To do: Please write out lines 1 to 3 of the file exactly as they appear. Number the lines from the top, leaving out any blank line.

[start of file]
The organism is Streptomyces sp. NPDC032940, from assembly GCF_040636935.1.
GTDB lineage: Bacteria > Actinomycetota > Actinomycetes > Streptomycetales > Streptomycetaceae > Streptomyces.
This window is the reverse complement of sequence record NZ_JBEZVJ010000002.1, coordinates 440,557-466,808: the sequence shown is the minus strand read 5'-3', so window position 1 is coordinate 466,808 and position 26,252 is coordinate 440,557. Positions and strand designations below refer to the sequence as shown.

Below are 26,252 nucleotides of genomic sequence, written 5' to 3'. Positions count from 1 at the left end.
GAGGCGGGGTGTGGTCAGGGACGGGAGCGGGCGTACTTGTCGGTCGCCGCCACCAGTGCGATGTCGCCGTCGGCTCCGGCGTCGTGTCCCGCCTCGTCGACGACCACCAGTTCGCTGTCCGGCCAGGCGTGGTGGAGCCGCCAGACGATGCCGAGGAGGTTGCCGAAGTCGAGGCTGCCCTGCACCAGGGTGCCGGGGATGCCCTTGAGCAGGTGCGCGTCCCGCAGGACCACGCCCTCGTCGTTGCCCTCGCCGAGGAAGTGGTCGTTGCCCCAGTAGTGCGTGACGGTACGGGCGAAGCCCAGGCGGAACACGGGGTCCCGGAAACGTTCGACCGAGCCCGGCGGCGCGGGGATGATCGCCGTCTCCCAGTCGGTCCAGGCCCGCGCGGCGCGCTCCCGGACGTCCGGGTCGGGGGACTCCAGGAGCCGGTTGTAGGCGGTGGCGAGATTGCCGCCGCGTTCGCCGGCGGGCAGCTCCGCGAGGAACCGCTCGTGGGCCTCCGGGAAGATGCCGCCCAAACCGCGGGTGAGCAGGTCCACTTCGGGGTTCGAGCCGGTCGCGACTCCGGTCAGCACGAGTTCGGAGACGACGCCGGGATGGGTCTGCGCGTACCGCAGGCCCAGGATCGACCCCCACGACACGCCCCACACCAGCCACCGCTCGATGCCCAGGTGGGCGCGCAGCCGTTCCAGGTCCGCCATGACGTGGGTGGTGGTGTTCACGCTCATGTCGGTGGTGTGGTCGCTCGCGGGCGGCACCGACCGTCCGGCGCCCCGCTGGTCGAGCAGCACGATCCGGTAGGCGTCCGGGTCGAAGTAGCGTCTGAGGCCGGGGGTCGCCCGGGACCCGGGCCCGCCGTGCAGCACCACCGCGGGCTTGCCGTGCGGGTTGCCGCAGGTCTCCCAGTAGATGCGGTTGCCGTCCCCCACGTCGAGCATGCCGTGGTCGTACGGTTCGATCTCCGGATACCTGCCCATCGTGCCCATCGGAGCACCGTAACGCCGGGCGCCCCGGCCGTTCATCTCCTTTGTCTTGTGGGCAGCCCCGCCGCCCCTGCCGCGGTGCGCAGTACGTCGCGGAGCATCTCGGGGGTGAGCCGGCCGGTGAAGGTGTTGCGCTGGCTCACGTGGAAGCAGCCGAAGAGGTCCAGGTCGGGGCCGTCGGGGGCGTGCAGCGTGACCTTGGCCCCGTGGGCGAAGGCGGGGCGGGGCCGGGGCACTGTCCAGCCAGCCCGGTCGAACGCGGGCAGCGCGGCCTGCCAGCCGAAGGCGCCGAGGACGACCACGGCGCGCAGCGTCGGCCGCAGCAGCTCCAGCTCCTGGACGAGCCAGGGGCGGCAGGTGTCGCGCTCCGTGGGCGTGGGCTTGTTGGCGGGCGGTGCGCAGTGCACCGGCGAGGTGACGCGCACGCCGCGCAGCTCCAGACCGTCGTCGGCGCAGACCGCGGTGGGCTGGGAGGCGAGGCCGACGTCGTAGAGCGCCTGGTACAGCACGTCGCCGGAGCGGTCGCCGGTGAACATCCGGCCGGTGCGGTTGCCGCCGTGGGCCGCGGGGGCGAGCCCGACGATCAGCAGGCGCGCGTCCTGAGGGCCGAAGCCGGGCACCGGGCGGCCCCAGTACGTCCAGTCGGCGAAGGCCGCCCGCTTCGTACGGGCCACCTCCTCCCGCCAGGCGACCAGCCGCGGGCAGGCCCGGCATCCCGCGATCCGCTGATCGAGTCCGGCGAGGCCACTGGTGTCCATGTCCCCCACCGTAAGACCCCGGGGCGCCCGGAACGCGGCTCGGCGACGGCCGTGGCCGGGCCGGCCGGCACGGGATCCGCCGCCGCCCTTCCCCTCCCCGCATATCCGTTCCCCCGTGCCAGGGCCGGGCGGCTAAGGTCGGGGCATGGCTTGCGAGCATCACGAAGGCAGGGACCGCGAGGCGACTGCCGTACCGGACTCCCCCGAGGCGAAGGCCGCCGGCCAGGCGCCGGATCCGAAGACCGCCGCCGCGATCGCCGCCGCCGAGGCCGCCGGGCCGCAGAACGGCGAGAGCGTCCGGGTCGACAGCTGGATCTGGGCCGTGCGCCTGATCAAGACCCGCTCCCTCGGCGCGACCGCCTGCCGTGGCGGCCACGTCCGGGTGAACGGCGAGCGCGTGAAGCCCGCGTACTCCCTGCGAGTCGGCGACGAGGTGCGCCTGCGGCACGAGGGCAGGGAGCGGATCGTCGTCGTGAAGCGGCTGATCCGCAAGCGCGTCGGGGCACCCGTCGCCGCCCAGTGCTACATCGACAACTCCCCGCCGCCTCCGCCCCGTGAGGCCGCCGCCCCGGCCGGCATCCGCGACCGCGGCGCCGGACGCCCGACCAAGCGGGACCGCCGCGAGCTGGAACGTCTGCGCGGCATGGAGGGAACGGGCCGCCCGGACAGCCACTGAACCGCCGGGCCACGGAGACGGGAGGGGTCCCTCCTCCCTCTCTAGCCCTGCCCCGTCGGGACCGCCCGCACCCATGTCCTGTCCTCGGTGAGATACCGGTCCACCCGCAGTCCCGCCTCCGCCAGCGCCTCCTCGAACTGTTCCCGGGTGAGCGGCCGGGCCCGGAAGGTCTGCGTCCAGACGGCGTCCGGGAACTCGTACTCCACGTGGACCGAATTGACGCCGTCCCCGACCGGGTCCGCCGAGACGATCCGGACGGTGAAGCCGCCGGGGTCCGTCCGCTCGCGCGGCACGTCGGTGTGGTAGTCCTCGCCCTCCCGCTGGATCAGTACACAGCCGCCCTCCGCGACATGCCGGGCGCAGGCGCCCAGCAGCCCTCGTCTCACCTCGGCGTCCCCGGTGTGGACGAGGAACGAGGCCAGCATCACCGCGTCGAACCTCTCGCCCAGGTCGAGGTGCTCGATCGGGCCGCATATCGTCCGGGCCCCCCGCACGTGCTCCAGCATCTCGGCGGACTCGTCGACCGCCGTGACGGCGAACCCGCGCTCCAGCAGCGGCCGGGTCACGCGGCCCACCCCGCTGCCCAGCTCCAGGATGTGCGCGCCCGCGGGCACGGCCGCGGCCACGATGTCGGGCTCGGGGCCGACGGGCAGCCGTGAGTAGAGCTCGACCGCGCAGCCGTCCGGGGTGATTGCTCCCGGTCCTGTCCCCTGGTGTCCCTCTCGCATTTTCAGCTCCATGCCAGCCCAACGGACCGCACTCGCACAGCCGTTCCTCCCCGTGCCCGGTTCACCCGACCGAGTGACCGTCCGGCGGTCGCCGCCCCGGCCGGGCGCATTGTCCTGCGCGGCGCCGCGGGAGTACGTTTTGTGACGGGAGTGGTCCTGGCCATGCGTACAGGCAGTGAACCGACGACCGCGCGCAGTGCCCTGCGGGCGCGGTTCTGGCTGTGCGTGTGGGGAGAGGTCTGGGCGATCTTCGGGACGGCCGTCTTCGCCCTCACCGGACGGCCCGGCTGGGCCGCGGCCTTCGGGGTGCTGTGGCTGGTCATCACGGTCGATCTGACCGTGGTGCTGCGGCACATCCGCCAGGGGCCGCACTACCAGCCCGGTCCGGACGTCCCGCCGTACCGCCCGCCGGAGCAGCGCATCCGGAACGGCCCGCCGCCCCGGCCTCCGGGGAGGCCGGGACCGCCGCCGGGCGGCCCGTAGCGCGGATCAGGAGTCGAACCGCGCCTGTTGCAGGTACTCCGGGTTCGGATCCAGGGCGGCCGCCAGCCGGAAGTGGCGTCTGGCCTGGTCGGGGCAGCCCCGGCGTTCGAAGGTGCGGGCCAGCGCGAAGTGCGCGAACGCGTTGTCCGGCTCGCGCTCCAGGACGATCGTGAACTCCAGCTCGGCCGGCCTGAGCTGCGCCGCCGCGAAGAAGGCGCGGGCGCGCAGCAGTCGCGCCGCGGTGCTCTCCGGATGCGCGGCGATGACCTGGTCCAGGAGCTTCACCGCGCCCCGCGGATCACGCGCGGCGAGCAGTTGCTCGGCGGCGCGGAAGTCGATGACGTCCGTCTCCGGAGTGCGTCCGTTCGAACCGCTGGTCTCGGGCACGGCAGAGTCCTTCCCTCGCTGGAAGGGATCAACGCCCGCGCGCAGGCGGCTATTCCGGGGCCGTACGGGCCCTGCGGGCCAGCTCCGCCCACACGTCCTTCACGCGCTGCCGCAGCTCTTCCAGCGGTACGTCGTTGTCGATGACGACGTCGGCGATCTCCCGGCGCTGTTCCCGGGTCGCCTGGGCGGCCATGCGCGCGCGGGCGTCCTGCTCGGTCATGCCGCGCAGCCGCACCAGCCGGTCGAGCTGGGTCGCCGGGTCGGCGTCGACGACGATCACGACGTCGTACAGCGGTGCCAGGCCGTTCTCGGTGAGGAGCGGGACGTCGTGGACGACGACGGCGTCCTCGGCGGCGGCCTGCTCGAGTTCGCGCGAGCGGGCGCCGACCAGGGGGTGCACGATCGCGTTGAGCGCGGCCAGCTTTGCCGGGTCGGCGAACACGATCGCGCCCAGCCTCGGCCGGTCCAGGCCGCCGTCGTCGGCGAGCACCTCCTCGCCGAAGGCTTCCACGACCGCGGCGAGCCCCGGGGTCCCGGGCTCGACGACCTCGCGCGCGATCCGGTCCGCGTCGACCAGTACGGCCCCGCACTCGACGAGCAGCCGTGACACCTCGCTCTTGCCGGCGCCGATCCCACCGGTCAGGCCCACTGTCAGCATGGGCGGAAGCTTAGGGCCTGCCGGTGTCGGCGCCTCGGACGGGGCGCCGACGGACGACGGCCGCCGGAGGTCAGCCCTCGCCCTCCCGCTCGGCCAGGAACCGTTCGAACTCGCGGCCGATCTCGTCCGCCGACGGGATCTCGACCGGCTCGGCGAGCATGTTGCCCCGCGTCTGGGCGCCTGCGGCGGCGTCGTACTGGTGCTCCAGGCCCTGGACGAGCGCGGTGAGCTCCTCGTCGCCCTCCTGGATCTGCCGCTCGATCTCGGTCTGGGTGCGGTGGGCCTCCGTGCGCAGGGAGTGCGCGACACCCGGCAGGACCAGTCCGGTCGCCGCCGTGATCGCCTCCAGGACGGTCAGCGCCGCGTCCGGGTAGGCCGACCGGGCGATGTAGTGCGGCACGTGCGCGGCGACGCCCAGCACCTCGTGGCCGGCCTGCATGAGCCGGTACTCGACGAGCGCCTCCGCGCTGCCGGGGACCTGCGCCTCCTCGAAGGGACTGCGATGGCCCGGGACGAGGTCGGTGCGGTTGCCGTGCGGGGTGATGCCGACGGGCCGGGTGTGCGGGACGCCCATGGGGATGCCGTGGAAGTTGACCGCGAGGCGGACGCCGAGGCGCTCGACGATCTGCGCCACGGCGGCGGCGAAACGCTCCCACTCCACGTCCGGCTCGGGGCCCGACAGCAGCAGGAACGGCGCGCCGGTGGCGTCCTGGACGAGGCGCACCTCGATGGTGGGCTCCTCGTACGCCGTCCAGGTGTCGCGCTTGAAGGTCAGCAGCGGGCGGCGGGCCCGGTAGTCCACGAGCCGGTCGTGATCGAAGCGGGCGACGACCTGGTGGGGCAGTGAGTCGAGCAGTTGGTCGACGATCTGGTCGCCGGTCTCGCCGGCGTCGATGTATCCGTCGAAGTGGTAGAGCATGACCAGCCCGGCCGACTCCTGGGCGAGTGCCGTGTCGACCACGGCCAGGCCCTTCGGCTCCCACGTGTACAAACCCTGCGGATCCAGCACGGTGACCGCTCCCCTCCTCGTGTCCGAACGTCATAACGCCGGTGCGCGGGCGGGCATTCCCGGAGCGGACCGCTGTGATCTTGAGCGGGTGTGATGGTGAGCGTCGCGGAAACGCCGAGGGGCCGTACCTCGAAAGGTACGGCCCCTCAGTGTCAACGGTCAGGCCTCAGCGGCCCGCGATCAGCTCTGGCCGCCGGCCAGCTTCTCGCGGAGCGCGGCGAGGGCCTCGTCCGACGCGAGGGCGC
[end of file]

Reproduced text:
The organism is Streptomyces sp. NPDC032940, from assembly GCF_040636935.1.
GTDB lineage: Bacteria > Actinomycetota > Actinomycetes > Streptomycetales > Streptomycetaceae > Streptomyces.
This window is the reverse complement of sequence record NZ_JBEZVJ010000002.1, coordinates 440,557-466,808: the sequence shown is the minus strand read 5'-3', so window position 1 is coordinate 466,808 and position 26,252 is coordinate 440,557. Positions and strand designations below refer to the sequence as shown.